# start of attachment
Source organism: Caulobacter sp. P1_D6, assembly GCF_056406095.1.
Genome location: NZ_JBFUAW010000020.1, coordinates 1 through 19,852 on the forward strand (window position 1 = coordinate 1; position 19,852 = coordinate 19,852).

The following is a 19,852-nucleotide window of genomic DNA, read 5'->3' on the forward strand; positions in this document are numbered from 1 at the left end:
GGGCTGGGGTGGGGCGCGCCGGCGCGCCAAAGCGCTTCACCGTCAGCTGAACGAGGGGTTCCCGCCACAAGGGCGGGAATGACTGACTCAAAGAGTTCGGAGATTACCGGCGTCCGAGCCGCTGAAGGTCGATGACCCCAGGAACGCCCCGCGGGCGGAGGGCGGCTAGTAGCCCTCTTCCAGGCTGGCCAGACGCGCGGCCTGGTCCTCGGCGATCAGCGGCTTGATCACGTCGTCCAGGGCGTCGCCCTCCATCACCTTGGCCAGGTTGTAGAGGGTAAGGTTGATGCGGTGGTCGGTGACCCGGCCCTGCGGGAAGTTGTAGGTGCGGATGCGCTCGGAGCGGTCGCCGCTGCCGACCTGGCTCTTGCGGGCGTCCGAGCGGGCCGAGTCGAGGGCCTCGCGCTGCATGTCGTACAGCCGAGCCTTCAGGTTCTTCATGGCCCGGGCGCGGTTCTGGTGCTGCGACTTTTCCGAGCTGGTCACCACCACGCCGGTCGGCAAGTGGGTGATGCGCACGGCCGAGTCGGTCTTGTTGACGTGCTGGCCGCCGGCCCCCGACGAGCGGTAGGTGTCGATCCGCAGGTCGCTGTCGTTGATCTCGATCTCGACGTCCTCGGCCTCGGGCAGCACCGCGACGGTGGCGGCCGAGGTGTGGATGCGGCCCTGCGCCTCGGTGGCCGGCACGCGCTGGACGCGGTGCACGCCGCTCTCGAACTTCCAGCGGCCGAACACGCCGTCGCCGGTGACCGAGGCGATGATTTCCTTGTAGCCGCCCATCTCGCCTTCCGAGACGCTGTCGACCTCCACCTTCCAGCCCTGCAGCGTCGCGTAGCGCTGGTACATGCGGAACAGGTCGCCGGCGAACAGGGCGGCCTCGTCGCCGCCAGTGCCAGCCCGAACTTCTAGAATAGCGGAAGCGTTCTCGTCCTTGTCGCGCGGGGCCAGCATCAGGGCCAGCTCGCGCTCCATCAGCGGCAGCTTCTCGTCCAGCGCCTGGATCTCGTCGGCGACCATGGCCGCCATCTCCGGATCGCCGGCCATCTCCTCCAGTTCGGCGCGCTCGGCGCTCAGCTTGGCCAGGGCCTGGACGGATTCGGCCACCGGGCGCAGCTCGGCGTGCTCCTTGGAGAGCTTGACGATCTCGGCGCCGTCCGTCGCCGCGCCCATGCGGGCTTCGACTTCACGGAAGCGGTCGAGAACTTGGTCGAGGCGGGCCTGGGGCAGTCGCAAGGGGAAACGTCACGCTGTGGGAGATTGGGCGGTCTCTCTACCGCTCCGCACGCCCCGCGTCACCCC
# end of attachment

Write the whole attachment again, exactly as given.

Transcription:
Source organism: Caulobacter sp. P1_D6, assembly GCF_056406095.1.
Genome location: NZ_JBFUAW010000020.1, coordinates 1 through 19,852 on the forward strand (window position 1 = coordinate 1; position 19,852 = coordinate 19,852).

The following is a 19,852-nucleotide window of genomic DNA, read 5'->3' on the forward strand; positions in this document are numbered from 1 at the left end:
GGGCTGGGGTGGGGCGCGCCGGCGCGCCAAAGCGCTTCACCGTCAGCTGAACGAGGGGTTCCCGCCACAAGGGCGGGAATGACTGACTCAAAGAGTTCGGAGATTACCGGCGTCCGAGCCGCTGAAGGTCGATGACCCCAGGAACGCCCCGCGGGCGGAGGGCGGCTAGTAGCCCTCTTCCAGGCTGGCCAGACGCGCGGCCTGGTCCTCGGCGATCAGCGGCTTGATCACGTCGTCCAGGGCGTCGCCCTCCATCACCTTGGCCAGGTTGTAGAGGGTAAGGTTGATGCGGTGGTCGGTGACCCGGCCCTGCGGGAAGTTGTAGGTGCGGATGCGCTCGGAGCGGTCGCCGCTGCCGACCTGGCTCTTGCGGGCGTCCGAGCGGGCCGAGTCGAGGGCCTCGCGCTGCATGTCGTACAGCCGAGCCTTCAGGTTCTTCATGGCCCGGGCGCGGTTCTGGTGCTGCGACTTTTCCGAGCTGGTCACCACCACGCCGGTCGGCAAGTGGGTGATGCGCACGGCCGAGTCGGTCTTGTTGACGTGCTGGCCGCCGGCCCCCGACGAGCGGTAGGTGTCGATCCGCAGGTCGCTGTCGTTGATCTCGATCTCGACGTCCTCGGCCTCGGGCAGCACCGCGACGGTGGCGGCCGAGGTGTGGATGCGGCCCTGCGCCTCGGTGGCCGGCACGCGCTGGACGCGGTGCACGCCGCTCTCGAACTTCCAGCGGCCGAACACGCCGTCGCCGGTGACCGAGGCGATGATTTCCTTGTAGCCGCCCATCTCGCCTTCCGAGACGCTGTCGACCTCCACCTTCCAGCCCTGCAGCGTCGCGTAGCGCTGGTACATGCGGAACAGGTCGCCGGCGAACAGGGCGGCCTCGTCGCCGCCAGTGCCAGCCCGAACTTCTAGAATAGCGGAAGCGTTCTCGTCCTTGTCGCGCGGGGCCAGCATCAGGGCCAGCTCGCGCTCCATCAGCGGCAGCTTCTCGTCCAGCGCCTGGATCTCGTCGGCGACCATGGCCGCCATCTCCGGATCGCCGGCCATCTCCTCCAGTTCGGCGCGCTCGGCGCTCAGCTTGGCCAGGGCCTGGACGGATTCGGCCACCGGGCGCAGCTCGGCGTGCTCCTTGGAGAGCTTGACGATCTCGGCGCCGTCCGTCGCCGCGCCCATGCGGGCTTCGACTTCACGGAAGCGGTCGAGAACTTGGTCGAGGCGGGCCTGGGGCAGTCGCAAGGGGAAACGTCACGCTGTGGGAGATTGGGCGGTCTCTCTACCGCTCCGCACGCCCCGCGTCACCCC